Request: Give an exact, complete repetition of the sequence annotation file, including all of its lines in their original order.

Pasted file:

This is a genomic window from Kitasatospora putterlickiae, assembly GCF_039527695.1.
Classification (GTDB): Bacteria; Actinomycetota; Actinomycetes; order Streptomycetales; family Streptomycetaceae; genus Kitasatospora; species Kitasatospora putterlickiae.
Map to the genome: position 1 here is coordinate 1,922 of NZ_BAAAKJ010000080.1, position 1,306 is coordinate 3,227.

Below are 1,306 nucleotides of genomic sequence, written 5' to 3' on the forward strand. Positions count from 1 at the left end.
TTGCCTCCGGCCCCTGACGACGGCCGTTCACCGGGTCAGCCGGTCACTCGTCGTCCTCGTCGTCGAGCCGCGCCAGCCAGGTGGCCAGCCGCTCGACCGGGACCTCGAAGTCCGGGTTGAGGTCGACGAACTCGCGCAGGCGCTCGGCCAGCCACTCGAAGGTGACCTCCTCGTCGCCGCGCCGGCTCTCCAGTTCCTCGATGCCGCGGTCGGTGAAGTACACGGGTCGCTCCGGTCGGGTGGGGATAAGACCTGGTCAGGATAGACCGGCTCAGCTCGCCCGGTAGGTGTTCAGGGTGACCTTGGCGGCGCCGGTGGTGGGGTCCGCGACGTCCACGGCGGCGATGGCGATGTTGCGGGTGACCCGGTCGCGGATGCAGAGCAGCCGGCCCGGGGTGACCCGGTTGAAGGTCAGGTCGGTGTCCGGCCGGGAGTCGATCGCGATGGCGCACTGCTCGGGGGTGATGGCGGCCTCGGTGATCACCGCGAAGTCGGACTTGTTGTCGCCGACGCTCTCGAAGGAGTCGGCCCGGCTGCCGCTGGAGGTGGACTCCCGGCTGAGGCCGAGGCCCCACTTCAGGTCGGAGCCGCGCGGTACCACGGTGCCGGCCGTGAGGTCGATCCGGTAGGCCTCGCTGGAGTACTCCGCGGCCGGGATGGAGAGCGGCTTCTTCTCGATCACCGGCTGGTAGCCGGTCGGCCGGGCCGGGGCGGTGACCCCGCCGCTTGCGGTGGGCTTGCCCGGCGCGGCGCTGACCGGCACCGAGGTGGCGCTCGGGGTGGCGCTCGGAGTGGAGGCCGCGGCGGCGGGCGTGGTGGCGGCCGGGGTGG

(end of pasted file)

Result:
This is a genomic window from Kitasatospora putterlickiae, assembly GCF_039527695.1.
Classification (GTDB): Bacteria; Actinomycetota; Actinomycetes; order Streptomycetales; family Streptomycetaceae; genus Kitasatospora; species Kitasatospora putterlickiae.
Map to the genome: position 1 here is coordinate 1,922 of NZ_BAAAKJ010000080.1, position 1,306 is coordinate 3,227.

Below are 1,306 nucleotides of genomic sequence, written 5' to 3' on the forward strand. Positions count from 1 at the left end.
TTGCCTCCGGCCCCTGACGACGGCCGTTCACCGGGTCAGCCGGTCACTCGTCGTCCTCGTCGTCGAGCCGCGCCAGCCAGGTGGCCAGCCGCTCGACCGGGACCTCGAAGTCCGGGTTGAGGTCGACGAACTCGCGCAGGCGCTCGGCCAGCCACTCGAAGGTGACCTCCTCGTCGCCGCGCCGGCTCTCCAGTTCCTCGATGCCGCGGTCGGTGAAGTACACGGGTCGCTCCGGTCGGGTGGGGATAAGACCTGGTCAGGATAGACCGGCTCAGCTCGCCCGGTAGGTGTTCAGGGTGACCTTGGCGGCGCCGGTGGTGGGGTCCGCGACGTCCACGGCGGCGATGGCGATGTTGCGGGTGACCCGGTCGCGGATGCAGAGCAGCCGGCCCGGGGTGACCCGGTTGAAGGTCAGGTCGGTGTCCGGCCGGGAGTCGATCGCGATGGCGCACTGCTCGGGGGTGATGGCGGCCTCGGTGATCACCGCGAAGTCGGACTTGTTGTCGCCGACGCTCTCGAAGGAGTCGGCCCGGCTGCCGCTGGAGGTGGACTCCCGGCTGAGGCCGAGGCCCCACTTCAGGTCGGAGCCGCGCGGTACCACGGTGCCGGCCGTGAGGTCGATCCGGTAGGCCTCGCTGGAGTACTCCGCGGCCGGGATGGAGAGCGGCTTCTTCTCGATCACCGGCTGGTAGCCGGTCGGCCGGGCCGGGGCGGTGACCCCGCCGCTTGCGGTGGGCTTGCCCGGCGCGGCGCTGACCGGCACCGAGGTGGCGCTCGGGGTGGCGCTCGGAGTGGAGGCCGCGGCGGCGGGCGTGGTGGCGGCCGGGGTGG